The Election 2012 Trail Mix Awards

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I started covering the 2012 campaign for the New Republic in late August, 2011, when I stepped on a plane to Houston to report a piece on Rick Perry. Having done nothing else for the next 14-plus months, it seems only proper to offer a retrospective of sorts now that we’ve reached the end of the road. I already had the chance to vent a bit on the experience for another magazine. But it also seemed worth offering some accolades for the characters and moments that made 2012 a memorably strange campaign. Envelopes, please...

1. Best foreign policy disquisition: Herman Cain. Yesterday, I recalled the glorious moment when Rick Perry declared that Turkey, our staunch ally, is run by “Islamic terrorists.” But for sustained delight that could not match Herman Cain’s response when asked by the Milwaukee Journal Sentinel editorial board whether he supported President Obama’s handling of the uprising in Libya. As the New York Times recapped it:

Mr. Cain leaned back and appeared to search for an answer: “O.K., Libya,” he said. “President Obama supported the uprising, correct?” he said. “President Obama called for the removal of Qaddafi just want to make sure we’re talking about the same thing before I say ‘Yes, I agree,’ or ‘No, I didn’t agree.’” Mr. Cain said he disagreed with the president’s approach “for the following reasons” then changed course. “Nope, that’s a different one,” he said. “I’ve got to go back and see.” He added: “I’ve got all this stuff twirling around in my head.”

Later, I got in touch with Journal Sentinal reporter Craig Gilbert, who was at the interview and with Cain for the rest of the day. Gilbert told me: “At a certain point I asked Cain what he thought about the reaction to his comments, and not in a testy way, he said, ‘this crazy system, the crazy media,’ and then in a tone of amusement he talked about the absurdity of people ‘making a big deal not just of my phrases but also of my pauses,’ and a suggestion with a smile that maybe he should be flattered by that, that even his pauses were worth dissecting.”

2. Best Mullah Omar impersonation: Rick Santorum. It is remarkable to think that a campaign that ended with voters approving referenda to legalize marijuana and same-sex marriage also included a long stretch where a serious contender for one party’s nomination offered riffs such as this one, which I witnessed in a sports bar in Marshalltown, Iowa a few days before Rick Santorum won the state’s caucuses:

What comes with freedom? Freedom and responsibility. Freedom isn’t a right to write whatever the heck you want, to perform whatever actions you want. There are some, even some unfortunately in our party, some who are running for president, who believe that freedom is to do whatever you want to do. Just, you know, freedom is use drugs, participate in anything you want, as long as you aren’t hurting anyone directly...We cannot last long as a country with people living lives that aren’t responsible....Happiness today is enjoyment, pleasure, what makes you feel good, that’s what makes you happy. At the time of our founders, one of the principal definitions was the freedom to do the morally right thing...rights given us by God to serve him in our lives, that’s the moral foundation of America.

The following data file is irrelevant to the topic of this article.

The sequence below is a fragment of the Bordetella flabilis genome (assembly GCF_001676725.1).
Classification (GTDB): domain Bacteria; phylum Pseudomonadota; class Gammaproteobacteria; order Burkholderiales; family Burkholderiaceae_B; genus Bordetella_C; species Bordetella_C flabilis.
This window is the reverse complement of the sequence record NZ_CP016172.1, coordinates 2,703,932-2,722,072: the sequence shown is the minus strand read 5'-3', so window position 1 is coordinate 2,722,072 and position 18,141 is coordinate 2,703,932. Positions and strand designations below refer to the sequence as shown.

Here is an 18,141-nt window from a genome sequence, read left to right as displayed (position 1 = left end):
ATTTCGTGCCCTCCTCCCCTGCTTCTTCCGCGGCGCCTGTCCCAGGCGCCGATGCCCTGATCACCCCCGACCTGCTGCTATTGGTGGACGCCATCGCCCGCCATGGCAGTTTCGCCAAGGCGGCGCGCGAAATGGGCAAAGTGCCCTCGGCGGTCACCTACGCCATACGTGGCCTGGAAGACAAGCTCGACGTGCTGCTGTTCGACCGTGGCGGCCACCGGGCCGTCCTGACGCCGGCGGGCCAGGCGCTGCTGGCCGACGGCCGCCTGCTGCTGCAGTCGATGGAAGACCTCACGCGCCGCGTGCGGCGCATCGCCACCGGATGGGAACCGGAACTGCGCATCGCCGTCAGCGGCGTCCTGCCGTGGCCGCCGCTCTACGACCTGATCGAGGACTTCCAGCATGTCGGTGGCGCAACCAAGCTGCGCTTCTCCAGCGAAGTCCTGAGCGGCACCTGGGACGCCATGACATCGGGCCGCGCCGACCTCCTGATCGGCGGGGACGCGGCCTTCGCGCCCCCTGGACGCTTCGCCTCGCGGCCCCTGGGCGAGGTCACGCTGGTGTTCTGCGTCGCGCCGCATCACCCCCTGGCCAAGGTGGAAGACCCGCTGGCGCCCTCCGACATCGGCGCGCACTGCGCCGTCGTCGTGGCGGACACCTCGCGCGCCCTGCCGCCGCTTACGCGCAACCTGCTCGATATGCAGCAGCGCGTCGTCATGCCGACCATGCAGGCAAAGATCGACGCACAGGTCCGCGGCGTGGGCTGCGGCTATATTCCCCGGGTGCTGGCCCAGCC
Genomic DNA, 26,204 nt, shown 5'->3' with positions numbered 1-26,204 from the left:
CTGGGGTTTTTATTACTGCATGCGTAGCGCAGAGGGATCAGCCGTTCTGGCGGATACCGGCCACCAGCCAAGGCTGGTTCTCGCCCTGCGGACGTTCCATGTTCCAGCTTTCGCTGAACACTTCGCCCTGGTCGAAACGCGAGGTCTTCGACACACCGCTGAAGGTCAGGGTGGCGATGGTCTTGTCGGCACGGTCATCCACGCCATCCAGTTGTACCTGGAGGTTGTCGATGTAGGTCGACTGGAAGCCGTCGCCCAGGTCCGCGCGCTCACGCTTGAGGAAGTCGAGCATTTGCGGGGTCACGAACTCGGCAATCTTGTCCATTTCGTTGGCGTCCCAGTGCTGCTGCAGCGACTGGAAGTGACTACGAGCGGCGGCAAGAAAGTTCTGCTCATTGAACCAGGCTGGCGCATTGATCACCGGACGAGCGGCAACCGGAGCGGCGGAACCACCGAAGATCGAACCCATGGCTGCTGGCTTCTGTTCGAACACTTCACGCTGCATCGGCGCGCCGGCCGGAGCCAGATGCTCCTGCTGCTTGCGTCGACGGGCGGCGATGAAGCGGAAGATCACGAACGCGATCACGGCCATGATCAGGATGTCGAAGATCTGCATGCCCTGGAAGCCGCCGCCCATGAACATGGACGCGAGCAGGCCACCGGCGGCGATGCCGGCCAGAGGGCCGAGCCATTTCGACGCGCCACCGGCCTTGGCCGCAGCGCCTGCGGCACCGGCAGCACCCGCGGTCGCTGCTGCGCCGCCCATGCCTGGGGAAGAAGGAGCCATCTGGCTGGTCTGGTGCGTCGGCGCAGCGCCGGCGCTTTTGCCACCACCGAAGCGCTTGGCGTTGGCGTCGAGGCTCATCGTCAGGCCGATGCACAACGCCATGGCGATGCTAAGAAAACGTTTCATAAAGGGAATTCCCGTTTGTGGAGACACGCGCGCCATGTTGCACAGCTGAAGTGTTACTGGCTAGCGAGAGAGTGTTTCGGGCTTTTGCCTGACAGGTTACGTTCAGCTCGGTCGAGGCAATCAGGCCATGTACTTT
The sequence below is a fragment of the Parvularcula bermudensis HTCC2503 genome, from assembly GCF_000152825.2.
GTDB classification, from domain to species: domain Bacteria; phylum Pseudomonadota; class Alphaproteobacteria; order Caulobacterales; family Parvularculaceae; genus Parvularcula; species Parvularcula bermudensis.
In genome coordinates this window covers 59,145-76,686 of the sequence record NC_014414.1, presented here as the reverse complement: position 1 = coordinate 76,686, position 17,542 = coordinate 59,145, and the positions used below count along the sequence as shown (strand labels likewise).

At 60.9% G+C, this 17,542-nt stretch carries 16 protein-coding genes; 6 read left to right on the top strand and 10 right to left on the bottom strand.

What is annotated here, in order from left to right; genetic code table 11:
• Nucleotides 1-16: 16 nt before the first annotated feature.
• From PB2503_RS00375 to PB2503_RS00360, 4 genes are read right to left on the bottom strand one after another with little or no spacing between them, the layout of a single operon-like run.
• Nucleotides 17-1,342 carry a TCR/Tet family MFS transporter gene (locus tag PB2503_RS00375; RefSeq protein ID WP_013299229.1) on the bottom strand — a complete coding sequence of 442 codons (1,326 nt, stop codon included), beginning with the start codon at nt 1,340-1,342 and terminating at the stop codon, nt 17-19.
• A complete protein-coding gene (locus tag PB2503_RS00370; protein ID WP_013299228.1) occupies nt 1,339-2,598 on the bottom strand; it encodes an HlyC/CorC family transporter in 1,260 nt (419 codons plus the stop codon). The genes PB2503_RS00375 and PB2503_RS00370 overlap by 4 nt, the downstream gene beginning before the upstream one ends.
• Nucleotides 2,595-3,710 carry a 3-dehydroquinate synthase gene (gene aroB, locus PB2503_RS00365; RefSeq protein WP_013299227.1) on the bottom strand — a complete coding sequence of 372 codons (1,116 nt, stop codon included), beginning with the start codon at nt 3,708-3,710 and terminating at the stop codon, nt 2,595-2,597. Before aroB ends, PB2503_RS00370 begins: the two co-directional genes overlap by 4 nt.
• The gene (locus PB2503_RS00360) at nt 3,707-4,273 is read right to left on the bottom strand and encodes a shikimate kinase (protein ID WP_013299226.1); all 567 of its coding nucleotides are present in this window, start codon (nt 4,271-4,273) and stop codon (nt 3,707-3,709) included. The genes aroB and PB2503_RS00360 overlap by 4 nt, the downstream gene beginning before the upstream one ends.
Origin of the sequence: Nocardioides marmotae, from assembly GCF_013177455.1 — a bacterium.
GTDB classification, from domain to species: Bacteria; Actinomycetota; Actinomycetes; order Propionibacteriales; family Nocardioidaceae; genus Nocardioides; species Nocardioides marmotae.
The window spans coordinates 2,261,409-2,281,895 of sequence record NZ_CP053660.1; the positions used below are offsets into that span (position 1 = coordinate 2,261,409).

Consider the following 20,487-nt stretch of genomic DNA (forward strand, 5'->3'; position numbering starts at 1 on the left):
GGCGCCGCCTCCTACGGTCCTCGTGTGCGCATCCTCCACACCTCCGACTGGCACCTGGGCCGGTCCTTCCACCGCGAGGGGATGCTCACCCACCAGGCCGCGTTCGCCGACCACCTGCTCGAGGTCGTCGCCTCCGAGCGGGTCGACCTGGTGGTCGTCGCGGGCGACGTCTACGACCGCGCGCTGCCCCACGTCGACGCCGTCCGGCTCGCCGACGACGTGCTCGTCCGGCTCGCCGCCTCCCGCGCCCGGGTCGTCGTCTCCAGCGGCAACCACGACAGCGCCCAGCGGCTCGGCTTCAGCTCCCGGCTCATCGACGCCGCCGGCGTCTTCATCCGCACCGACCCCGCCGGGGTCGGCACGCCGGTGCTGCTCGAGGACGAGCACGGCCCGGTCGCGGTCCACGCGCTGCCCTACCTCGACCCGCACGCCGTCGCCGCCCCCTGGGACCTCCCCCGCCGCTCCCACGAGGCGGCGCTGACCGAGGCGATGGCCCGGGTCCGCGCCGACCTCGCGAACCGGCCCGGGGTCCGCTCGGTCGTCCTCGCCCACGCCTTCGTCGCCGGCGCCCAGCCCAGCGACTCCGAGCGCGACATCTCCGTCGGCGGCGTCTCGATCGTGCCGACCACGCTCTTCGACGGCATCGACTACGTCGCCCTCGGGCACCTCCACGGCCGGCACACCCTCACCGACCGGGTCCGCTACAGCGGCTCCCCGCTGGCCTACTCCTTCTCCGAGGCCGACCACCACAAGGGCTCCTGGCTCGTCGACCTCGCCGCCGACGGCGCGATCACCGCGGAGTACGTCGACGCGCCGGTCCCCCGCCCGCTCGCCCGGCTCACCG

Something tells me Santorum won’t be invited to any Seattle parties anytime soon.

3. Most forgiving voter: Essie Phillips. As Newt Gingrich stormed to a win in the South Carolina primary, many of us covering the race wondered how it was that he was getting a pass from conservative Bible Belt voters for his well-known personal transgressions. My favorite answer came from Essie Phillips, a 72-year-old woman retired from an auto parts plant in Greenville:

“He’s asked the Lord to forgive him and if the Lord can forgive him, so can I,” said Phillips. She said she had seen a lot of Newt appearing on Fox News the past few years and he “seems to stand steady on what he believes. He doesn’t hesitate. He’s the only who can beat Obama in a debate; he doesn’t have to think about what he says.”

Still, I couldn’t help but press her, a well-dressed, proper older woman: was she saying that she really wasn’t bothered by Newt’s personal history, or worried what voters would make of it? I mean, really: Three marriages? She stared at me. I’m a widow now, she said, “but it took me three times to get it right, too.”

4. Best tweet by an ex-candidate: @NewtGingrich: Terrific visit to Phoenix zoo. Great conservation program. Fascinating special treatment for Komodo dragon. Beautiful place for families. (Oct. 18.)